Just trying to establish your comfort zone on morbidity / severe illness

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2 hours ago, Biggus said:

It can feel like this

 

A large portion of the population are political crusaders. Always looking for a cause to be self righteous about. It could be the environment, equality, burning witches or covering up the legs on tables to prevent offence. Really, deep down, they just want a bit of attention. Reasonable people who just want to be left alone tend to just avoid them. They take this as support.

If this were a really serious disease I would support such measures as compulsory mask wearing, queues everywhere and shutting the entire country down. But it would need to be a much worse disease than this.

 

Who's the one with the fake persecution complex? All you're being asked to do is wear a mask occasionally to protect the vulnerable. Asians are frankly astonished at the politicisation of the issue. Another example of the West's moral and intellectual decline.

And this while you're contributing to a forum whose central cause is a political crusade against the generational inequalities of the UK housing market! One can only conclude that deep down all you really want is a bit of attention.

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41 minutes ago, zugzwang said:

Who's the one with the fake persecution complex? All you're being asked to do is wear a mask occasionally to protect the vulnerable. Asians are frankly astonished at the politicisation of the issue. Another example of the West's moral and intellectual decline.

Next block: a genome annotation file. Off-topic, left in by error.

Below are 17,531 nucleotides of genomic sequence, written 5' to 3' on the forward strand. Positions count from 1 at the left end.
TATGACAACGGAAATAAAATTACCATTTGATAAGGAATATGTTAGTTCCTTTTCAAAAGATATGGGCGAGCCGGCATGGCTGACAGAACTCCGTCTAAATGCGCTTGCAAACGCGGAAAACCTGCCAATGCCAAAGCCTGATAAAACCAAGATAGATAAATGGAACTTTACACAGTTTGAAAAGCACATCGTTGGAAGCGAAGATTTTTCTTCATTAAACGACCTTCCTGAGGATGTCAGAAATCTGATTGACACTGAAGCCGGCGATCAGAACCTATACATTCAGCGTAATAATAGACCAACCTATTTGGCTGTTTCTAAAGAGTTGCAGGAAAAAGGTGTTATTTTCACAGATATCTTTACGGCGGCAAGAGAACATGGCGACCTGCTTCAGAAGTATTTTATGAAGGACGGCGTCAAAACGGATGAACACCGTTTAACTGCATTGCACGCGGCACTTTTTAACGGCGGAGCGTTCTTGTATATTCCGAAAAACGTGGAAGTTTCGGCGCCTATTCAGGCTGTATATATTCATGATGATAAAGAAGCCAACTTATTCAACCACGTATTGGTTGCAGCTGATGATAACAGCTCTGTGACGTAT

:D :D :D

Although I suppose getting whinged at for not shutting up and meekly obeying, for expecting a case to be made for compulsion based on more than circumstantial evidence and extrapolating conclusions on the basis of assumptions that apparently shouldn't be questioned is a sign of moral and intellectual decline somewhere.

Edited by Riedquat
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13 minutes ago, zugzwang said:

One can only conclude that deep down all you really want is a bit of attention.

Zug he may well turn out to be a troll, but let's at least let him state how many folk need to die or suffer harm before he / she thinks two pints in the Dog & Duck is a price too high.

While that number remains elusive it can be invoked as proportionate. People get more concerned when folks are comfy with 100k casualty rate. 

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The police should be cracking down on mask wearing like they do speeding. It wouldn’t take long for people to get the message.

I am currently sunning myself in Portugal. The police here do not **** about. Some a**hat brits decided to tell the local mall security guard to **** off when he asked them to put masks on. They thought they had got away with it until they came out and all got arrested. People cheered.